The trial of pro-Biafran independence activist Nnamdi Kanu, which was scheduled to start in Abuja on Monday, has been postponed until October 21. After four years on the run, the leader of the Indigenous Peoples of Biafra (IPOB), who has been pushing for the independence of southeastern Nigeria, was apprehended overseas and returned to Nigeria at the end of June.
In a statement, Nigerian Justice Minister Abubakar Malami stated Kanu is charged with “terrorism, treason, running an illegal company, posting libelous information, and illegal possession of firearms.”
Because the authorities failed to bring Nnamdi Kanu before the court, the trial has been postponed until October 21.
Kanu, the head of IPOB, a well-known separatist organization banned in Nigeria, has long been a well-known and divisive personality in the country. Across several venues, he has campaigned for Biafra independence.
Kanu was detained for the first time in Nigeria since the Biafra civil war in October 2015, when Biafra separatist mass demonstrations began. The demonstrations were partly in response to President Buhari’s election, which came after he served as a brigade major in the civil war. During the battle, millions of people perished from famine as a result of a government blockade that prohibited food supplies and humanitarian aid from reaching the south-east region.
Armed attacks in the southern area have increased after security forces violently suppressed major demonstrations that began in 2015. According to Amnesty International, at least 150 people were killed at pro-Biafra protests between August 2015 and August 2016.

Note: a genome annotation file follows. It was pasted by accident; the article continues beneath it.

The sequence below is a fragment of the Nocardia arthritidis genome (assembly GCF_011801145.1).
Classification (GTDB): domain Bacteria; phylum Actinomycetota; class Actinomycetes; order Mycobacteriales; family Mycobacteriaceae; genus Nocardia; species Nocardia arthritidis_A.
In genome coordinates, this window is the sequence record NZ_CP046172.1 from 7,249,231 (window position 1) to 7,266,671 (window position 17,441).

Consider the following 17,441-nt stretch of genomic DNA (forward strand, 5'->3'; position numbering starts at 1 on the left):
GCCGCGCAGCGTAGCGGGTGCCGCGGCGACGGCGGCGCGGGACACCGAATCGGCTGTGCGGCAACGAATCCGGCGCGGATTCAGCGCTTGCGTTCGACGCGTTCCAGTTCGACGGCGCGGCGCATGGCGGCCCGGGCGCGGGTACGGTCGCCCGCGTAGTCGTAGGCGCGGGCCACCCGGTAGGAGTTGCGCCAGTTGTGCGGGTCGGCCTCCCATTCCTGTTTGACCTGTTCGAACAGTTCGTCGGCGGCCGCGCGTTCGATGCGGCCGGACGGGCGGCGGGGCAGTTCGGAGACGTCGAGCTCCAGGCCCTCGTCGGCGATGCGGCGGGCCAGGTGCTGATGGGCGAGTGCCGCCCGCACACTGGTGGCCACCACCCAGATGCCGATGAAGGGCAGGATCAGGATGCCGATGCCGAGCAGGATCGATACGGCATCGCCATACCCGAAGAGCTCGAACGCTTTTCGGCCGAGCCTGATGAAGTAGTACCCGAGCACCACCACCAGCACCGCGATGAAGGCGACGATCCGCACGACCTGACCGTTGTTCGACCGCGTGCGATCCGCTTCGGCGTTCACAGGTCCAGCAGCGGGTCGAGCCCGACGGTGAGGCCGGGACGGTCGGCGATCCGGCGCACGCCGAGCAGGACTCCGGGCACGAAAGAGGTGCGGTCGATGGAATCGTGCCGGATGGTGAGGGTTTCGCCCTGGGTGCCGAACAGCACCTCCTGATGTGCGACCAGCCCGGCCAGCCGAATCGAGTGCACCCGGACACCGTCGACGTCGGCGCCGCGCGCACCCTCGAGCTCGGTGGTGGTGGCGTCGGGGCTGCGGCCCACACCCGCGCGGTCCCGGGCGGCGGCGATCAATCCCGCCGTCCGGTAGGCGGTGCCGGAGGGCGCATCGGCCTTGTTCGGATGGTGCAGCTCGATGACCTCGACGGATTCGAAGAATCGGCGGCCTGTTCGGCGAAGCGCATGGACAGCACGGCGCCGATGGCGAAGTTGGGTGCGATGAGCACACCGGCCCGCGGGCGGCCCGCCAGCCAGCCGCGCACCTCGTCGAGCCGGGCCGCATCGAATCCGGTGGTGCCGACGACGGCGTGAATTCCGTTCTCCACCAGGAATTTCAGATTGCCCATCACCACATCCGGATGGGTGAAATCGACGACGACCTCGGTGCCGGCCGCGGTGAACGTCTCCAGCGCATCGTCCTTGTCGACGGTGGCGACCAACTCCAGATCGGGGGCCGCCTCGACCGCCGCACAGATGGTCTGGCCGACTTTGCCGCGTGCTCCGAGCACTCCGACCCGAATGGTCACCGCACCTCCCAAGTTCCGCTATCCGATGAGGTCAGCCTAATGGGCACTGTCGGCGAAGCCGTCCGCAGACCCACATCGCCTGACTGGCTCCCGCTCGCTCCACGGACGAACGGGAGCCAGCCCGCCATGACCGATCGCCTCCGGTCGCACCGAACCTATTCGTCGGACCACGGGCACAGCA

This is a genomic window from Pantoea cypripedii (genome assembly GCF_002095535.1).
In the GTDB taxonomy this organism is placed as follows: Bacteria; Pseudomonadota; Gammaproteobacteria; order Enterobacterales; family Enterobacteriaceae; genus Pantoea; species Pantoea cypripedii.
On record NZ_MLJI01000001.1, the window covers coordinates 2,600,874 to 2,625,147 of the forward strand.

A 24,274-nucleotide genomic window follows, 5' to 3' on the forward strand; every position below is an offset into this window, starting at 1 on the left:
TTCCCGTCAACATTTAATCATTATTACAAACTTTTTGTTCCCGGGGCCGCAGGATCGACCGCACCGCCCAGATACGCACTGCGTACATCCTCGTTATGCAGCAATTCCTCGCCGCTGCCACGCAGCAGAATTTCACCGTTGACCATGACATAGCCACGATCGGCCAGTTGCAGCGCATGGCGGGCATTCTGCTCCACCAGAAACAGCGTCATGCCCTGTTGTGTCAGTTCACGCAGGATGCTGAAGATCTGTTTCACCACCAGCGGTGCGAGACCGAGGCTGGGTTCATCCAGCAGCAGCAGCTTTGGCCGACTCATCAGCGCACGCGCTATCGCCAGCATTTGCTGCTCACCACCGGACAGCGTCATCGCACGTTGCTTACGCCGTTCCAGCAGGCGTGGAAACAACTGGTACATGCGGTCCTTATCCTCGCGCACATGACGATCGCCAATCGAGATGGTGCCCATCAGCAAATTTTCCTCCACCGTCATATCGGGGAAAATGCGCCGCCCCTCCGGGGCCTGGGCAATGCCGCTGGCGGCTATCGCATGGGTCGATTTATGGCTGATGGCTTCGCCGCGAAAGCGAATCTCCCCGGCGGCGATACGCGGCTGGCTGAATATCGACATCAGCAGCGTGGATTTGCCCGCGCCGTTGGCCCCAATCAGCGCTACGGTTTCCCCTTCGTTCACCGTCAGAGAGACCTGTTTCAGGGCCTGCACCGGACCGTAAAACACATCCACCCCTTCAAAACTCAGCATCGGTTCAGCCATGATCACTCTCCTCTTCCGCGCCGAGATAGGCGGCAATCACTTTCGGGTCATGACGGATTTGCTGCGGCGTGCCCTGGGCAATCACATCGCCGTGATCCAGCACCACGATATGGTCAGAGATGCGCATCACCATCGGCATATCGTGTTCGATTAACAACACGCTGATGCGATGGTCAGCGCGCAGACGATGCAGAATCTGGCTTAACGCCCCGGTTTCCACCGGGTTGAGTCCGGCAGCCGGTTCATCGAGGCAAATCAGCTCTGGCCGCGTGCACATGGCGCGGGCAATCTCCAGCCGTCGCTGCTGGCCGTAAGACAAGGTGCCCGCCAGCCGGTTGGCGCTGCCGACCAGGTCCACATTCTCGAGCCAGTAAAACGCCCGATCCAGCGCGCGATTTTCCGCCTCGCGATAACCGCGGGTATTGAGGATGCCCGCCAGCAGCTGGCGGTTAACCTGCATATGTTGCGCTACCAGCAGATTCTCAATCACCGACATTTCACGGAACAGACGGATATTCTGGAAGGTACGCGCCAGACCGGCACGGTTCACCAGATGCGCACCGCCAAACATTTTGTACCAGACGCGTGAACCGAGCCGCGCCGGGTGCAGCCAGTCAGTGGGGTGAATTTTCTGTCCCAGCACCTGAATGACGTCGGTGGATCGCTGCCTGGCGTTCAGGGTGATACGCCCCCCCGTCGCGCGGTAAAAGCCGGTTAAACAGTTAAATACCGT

Between 1967 to 1970, former Biafra, an impoverished area in the southeast dominated by the Igbo ethnic group, saw a terrible civil war. The “Republic of Biafra” was ultimately reintegrated into Nigeria, a West African country that has been rattled by intercommunal conflicts on a regular basis.
Kanu was freed on bail in April 2017 after spending more than a year and a half in a Nigerian jail without being tried on treason charges. Kanu took advantage of his bail to leave Nigeria in 2017 but was rearrested in Kenya last month.
Kanu’s recent arrest came after months of instability in the region, which resulted in the formation of a regional paramilitary organization.
Since the beginning of the year, at least 127 police and security officers have been slain, and 20 police stations and electoral commission offices have been attacked, according to local media. IPOB vehemently rejects any allegations of violence.
President Muhammadu Buhari faces a slew of difficulties before his tenure ends in 2023, including calls for independence in southern Nigeria.
Kanu founded the IPOB in 2014 as a movement to separate and create the independent nation of Biafra from a group of states in south-east Nigeria, largely made up of Igbo people. This is not a novel strategy. Igbo leaders proclaimed Biafran independence in 1967, but the separatist movement was destroyed after a horrific civil war that killed up to a million people.
The notion of Biafra, however, has never disappeared, and Kanu’s movement has recently increased in number, despite arrests of his members.
IPOB created an armed wing, the Eastern Security Network (ESN), last year, which officials say is responsible for a series of attacks on police stations and other government institutions in southern Nigeria.
Kanu is a popular figure who, since 2009, has been a thorn in the side of Nigerian authorities. He used his Radio Biafra station in London to advocate for an independent state for the Igbo people. Kanu was born and reared in Nigeria’s south-east, where he attended the University of Nsukka before moving to the United Kingdom to finish his education.
He addressed gatherings of the huge Igbo diaspora shortly after founding IPOB, pushing for Biafran independence. In part of his speech, he urged Biafrans to take up arms against the Nigerian state.